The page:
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Textual criticism and critical edition of the ancient Chinese philosophical text Zhuangzi (Master Zhuang)

Applicant Bumbacher Stephan Peter
Number 122224
Funding scheme Project funding (special)
Research institution Ostasiatisches Seminar Universität Zürich
Institution of higher education University of Zurich - ZH
Main discipline Philosophy
Start/End 01.01.2010 - 31.12.2012
Approved amount 159'900.00
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Keywords (12)

Philosophy; edition; Chinese; Chinese philosophy; Daoist philosophy; Zhuangzi; textual criticism; reconstruction of ancient texts; critical edition; phonology of Old Chinese; sinology; ancient and medieval China

Lay Summary (English)

Lay summary
The Taoist text Zhuangzi (Master Zhuang), traditionally attributed to a certain Zhuang Zhou who would have lived around 320 BC, is the most sophisticated and most interesting philosophical text composed in China before the emergence of Chan- (Japanese: Zen-) Buddhist texts in the sixth century AD. Unfortunately, large parts are unintelligible which has not impeded quite a series of sinologists from translating it in its entirety into Western languages. It goes without saying that none of these translations is satisfactory. Not the least reason for this problem lies in its transmission during which the text underwent several, at times dramatic, revisions. Current research into the Zhuangzi is based on the only received version, a redaction compiled by the commentator Guo Xiang (early fourth c. AD). Unfortunately, the text has suffered severely under his hands. He not only has shortened the text by more than a third as compared with the version available to the historiographer Sima Qian (first century BC), but he also has rearranged parts of the remaining text. As he discarded passages which he considered less philosophical or which he did not understand, the received text certainly looks more philosophical than the lost pre-Guo Xiang versions would have. In view of the fact that quite a few Western scholars are discussing all sorts of philosophical problems raised by Master Zhuang, like Relativistic skepticism in the Zhuangzi", Aporetics ethics in the Zhuangzi", A mind-body problem in the Zhuangzi?" to mention but a few, one wonders how relevant any results can be which are relying on such a crippled, hardly trustworthy textual basis. Despite their efforts, Chinese and Japanese as well as Western scholars have failed to produce a satisfactory critical edition so far. It is therefore of utter importance to establish a new critical edition that tries to reconstruct and to include as many of the lost passages as possible. The project aims at producing a critical edition of the Zhuangzi that comes - in the absence of any autograph - as close as possible to the autograph. The project includes the reconstruction of the lost parts of the text by (a) identifying and collecting lost pericopes, (b) by identifying and collecting lost passages and sentences and (c) including them into the text at the relevant loci. It further includes (d) the (re-)construction of a version of the received parts of the text that tries to establish the best possible reading by collating all available direct and indirect quotations of each sentence. The aim is to reconstruct the text to the state it may have represented at least before the Guo Xiang redaction. It may, however, be possible, to some extent, to reconstruct the text of even its pre-Liu Xiang state. This project thus constitutes basic research in its best sense as it will provide the basics for any further studies of Zhuangzi's philosophy.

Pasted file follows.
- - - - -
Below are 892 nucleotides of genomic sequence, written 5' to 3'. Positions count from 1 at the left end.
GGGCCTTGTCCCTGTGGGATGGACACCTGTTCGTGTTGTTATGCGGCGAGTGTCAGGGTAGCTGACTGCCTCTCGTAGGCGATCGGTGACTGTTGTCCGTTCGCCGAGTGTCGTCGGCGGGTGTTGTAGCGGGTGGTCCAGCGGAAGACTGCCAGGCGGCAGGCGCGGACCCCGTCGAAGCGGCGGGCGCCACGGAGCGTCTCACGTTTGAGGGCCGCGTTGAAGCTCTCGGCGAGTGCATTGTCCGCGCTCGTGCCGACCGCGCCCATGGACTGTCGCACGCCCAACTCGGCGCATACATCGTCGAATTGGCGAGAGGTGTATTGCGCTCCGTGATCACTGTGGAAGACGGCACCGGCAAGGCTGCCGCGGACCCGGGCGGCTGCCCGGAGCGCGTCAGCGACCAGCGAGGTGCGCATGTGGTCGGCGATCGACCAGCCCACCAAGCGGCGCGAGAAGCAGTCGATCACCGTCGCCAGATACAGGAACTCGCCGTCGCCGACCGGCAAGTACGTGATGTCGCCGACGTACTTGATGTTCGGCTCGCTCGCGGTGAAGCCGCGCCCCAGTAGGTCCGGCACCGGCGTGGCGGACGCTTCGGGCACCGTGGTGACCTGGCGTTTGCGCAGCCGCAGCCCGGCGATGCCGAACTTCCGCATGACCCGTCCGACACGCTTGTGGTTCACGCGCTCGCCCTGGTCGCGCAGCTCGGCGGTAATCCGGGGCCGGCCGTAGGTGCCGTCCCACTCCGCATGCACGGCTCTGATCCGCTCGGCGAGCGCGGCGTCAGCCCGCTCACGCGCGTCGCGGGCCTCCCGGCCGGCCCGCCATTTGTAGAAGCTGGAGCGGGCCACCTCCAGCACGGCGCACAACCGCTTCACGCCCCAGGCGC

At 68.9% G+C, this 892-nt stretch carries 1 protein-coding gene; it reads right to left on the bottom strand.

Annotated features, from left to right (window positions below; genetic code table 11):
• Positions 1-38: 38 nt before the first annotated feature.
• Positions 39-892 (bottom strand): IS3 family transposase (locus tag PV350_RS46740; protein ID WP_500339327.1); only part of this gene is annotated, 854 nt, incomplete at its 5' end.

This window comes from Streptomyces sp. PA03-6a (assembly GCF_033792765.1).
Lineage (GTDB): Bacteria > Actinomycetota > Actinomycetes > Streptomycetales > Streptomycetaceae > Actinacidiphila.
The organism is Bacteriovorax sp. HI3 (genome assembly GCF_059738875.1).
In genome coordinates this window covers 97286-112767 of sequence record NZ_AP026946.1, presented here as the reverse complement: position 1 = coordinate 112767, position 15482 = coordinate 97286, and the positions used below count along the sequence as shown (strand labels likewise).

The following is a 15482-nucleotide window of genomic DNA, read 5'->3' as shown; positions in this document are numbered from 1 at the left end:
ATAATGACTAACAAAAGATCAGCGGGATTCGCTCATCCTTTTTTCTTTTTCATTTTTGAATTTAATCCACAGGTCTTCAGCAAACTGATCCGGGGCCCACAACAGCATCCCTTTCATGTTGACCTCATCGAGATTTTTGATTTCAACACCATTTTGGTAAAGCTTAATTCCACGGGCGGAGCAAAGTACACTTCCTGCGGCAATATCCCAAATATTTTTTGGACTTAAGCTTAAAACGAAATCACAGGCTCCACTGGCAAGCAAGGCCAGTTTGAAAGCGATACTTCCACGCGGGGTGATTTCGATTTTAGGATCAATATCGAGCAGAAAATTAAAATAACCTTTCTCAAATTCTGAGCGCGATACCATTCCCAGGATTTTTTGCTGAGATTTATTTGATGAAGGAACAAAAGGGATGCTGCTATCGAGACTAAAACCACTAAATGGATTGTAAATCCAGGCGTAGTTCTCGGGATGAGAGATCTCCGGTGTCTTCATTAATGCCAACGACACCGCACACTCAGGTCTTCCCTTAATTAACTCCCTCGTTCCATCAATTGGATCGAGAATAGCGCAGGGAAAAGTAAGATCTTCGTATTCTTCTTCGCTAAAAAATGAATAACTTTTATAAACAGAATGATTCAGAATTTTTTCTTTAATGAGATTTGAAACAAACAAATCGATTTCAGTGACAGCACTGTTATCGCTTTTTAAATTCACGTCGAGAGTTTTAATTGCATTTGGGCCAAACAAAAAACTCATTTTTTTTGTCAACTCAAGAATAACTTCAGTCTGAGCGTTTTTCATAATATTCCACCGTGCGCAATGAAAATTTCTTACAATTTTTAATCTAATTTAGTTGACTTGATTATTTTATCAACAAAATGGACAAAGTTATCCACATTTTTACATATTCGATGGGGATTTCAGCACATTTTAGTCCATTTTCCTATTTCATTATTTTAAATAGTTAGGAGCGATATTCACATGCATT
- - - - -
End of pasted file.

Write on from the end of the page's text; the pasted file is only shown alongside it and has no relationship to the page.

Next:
Direct link to Lay Summary Last update: 21.02.2013

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Scientific events

Active participation

Title Type of contribution Title of article or contribution Date Place Persons involved
European Association of Chinese Studies Conference 2012, Paris 5th – 9th September 05.09.2012 Paris
British Association of Chinese Studies Conference 2011, Edinburgh 7th – 9th September 09.09.2011 Edinburgh